May 3, 2021 (Chagrin Falls, OH) – Celebrating 25 years, Chagrin River Watershed Partners (CRWP) continues to connect people to care for our watersheds. A watershed is an area of land where all the precipitation and groundwater drains to a common body of water, and healthy watersheds support vibrant communities. Together through partnerships, CRWP protects and restores streams, wetlands, and forests that provide clean water for homes, businesses, and wildlife.

Over the last 25 years, a $2.9 million investment in membership dues by local communities, counties, and park districts has been leveraged with over $55 million in funding and partner support to steward streams, plan for sustainable development, build nature-based solutions to stormwater runoff and enhance parks to connect people with local streams and Lake Erie. CRWP’s on-the-ground work enhances quality of life, avoids costs, and increases resilience to storms and flooding. Our approach involving community decision makers and collaborative partnerships is key to CRWP’s success. Since 1996, we have worked with our members and partners to:

• Protect or restore over 939 miles of streams and stream corridor
• Protect over 2,946 acres of land and 287 acres of wetlands
• Plant over 48,000 trees
• Preserve wetlands and construct nature-based solutions that will prevent 377 trillion gallons of polluted runoff from reaching streams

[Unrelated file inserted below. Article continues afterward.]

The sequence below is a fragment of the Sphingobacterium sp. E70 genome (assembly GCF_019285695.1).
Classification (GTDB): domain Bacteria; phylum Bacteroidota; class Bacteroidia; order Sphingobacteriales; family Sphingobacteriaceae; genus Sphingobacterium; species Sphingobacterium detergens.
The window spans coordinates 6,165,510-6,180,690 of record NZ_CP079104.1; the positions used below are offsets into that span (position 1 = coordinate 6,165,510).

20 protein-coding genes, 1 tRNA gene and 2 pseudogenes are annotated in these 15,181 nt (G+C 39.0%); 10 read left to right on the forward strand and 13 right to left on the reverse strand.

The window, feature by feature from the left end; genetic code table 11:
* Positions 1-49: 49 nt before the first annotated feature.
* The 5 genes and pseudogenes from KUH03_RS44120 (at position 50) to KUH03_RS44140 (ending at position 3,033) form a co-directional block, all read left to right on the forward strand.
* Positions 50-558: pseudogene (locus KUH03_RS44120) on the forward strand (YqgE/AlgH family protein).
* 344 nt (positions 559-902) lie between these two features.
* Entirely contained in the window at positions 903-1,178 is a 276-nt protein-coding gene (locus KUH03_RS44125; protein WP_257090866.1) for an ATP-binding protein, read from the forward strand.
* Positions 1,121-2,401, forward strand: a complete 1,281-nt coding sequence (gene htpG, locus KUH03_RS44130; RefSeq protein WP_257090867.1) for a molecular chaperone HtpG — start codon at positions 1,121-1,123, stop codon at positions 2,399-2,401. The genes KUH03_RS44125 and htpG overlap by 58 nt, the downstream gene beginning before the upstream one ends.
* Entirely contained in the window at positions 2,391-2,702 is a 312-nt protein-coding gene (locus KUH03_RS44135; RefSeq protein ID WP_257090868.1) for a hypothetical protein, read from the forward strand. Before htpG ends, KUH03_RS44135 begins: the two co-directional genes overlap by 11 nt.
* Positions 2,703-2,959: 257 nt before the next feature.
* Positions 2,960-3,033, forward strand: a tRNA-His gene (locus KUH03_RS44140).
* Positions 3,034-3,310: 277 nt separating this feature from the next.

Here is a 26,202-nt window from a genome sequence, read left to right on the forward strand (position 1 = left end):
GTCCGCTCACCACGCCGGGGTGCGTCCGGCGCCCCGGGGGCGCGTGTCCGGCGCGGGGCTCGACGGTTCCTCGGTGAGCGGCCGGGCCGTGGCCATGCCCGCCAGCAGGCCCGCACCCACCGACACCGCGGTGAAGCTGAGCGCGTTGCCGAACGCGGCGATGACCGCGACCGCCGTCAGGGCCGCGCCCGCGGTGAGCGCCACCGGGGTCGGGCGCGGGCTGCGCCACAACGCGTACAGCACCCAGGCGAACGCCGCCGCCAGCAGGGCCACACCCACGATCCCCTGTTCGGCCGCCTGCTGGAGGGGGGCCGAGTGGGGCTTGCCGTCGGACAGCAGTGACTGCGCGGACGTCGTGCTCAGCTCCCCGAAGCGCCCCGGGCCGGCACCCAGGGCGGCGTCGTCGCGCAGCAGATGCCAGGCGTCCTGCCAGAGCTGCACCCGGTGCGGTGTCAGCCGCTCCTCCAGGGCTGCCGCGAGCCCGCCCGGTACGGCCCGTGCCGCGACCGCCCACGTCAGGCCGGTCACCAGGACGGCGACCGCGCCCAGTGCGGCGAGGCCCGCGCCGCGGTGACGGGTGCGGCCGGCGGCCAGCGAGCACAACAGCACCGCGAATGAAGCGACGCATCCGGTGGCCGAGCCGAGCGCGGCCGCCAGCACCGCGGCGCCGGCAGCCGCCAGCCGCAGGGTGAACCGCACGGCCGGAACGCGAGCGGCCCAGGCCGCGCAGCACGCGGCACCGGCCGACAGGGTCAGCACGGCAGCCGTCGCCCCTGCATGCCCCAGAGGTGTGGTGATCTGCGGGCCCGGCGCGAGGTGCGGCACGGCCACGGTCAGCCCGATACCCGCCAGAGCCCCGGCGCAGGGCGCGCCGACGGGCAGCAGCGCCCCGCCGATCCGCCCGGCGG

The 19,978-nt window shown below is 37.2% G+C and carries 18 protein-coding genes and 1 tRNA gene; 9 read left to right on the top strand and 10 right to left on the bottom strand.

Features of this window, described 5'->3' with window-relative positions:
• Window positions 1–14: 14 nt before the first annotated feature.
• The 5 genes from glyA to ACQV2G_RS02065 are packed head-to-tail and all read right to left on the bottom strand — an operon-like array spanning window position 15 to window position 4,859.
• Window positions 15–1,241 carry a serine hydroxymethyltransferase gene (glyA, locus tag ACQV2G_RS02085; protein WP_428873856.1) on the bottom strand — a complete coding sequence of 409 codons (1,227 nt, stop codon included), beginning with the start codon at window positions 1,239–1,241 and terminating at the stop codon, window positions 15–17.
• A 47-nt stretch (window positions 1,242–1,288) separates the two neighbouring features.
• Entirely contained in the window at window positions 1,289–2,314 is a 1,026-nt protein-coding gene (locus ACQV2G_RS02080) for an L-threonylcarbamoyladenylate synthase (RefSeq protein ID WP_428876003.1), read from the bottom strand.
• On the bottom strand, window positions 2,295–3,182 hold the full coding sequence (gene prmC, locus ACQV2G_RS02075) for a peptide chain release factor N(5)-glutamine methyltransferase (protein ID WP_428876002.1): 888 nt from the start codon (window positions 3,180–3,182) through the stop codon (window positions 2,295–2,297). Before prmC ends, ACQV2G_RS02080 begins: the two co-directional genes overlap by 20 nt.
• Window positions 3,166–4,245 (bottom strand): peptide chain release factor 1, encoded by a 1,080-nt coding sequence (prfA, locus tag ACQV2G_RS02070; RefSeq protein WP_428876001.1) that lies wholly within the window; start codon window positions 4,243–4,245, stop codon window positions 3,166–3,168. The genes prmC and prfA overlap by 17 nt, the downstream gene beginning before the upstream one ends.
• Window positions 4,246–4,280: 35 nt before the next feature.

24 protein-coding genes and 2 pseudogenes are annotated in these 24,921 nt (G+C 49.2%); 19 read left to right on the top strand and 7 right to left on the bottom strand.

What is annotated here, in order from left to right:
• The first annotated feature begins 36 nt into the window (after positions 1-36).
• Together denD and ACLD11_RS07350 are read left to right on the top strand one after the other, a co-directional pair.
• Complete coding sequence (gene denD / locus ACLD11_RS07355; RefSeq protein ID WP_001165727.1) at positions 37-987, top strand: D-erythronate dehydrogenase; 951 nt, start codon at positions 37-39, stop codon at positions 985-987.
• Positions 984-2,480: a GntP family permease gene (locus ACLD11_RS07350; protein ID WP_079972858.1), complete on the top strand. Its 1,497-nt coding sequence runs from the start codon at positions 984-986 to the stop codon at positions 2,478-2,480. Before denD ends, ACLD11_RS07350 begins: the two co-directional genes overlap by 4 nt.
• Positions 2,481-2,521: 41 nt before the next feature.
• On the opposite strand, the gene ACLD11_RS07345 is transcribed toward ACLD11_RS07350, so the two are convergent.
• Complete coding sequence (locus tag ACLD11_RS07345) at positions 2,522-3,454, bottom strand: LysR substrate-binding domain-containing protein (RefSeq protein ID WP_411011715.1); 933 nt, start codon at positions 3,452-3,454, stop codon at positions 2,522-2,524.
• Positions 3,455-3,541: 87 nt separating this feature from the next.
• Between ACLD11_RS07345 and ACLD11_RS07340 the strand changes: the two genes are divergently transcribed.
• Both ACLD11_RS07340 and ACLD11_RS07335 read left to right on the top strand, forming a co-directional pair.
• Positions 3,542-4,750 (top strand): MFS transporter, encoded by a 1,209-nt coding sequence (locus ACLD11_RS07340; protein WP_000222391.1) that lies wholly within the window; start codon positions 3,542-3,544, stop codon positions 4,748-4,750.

A History Rich in Community Connections

The State Scenic Chagrin River drains 267 square miles to Lake Erie in northeast Ohio. The watershed is home to high quality aquatic habitat and forests, including coldwater streams that are home to the native Ohio brook trout. “In October of 1995, a small group of dedicated conservationists gathered in the Chagrin Valley to plan for the formation of a watershed coalition”, said CRWP founder and former president Greg Studen. “With the Valley facing increasing problems of flooding, erosion, and loss of open space, concerned citizens saw a need for cooperative action to protect natural resources and ensure the long-term health of the watershed. By February of 1996, an alliance of communities, counties and park districts in the Chagrin Watershed came together to incorporate the Chagrin River Watershed Partners. Twenty-five years later, the coalition is thriving”, Studen continued.

CRWP’s founding principles, still followed today, are that natural systems benefit people, plants and animals through free flood control, erosion control, and water quality protection and preserving these areas as land is developed is a more cost-effective and preventative approach than fixing problems after the fact. Working together, the Partners have made great strides in protecting and restoring the Chagrin River, our region’s watersheds, and Lake Erie.

CRWP Today

Today, Chagrin River Watershed Partners works with 36 members representing over 91% of the land area in the Chagrin River watershed as well as parts of the Cuyahoga, Grand River and other direct Lake Erie tributary watersheds. Current CRWP members include Auburn Township, Aurora, Bainbridge Township, Beachwood, Bentleyville, Chagrin Falls Township, Chagrin Falls Village, Chardon, Chardon Township, Cleveland Metroparks, Eastlake, Gates Mills, Geauga Park District, Hunting Valley, Kirtland, Kirtland Hills, Lake County, Lake Metroparks, Mantua Township, Mayfield Heights, Mayfield Village, Mentor, Moreland Hills, Munson Township, Newbury Township, Orange Village, Pepper Pike, Russell Township, Solon, South Russell, Streetsboro, Waite Hill, Wickliffe, Willoughby, Willoughby Hills, Woodmere.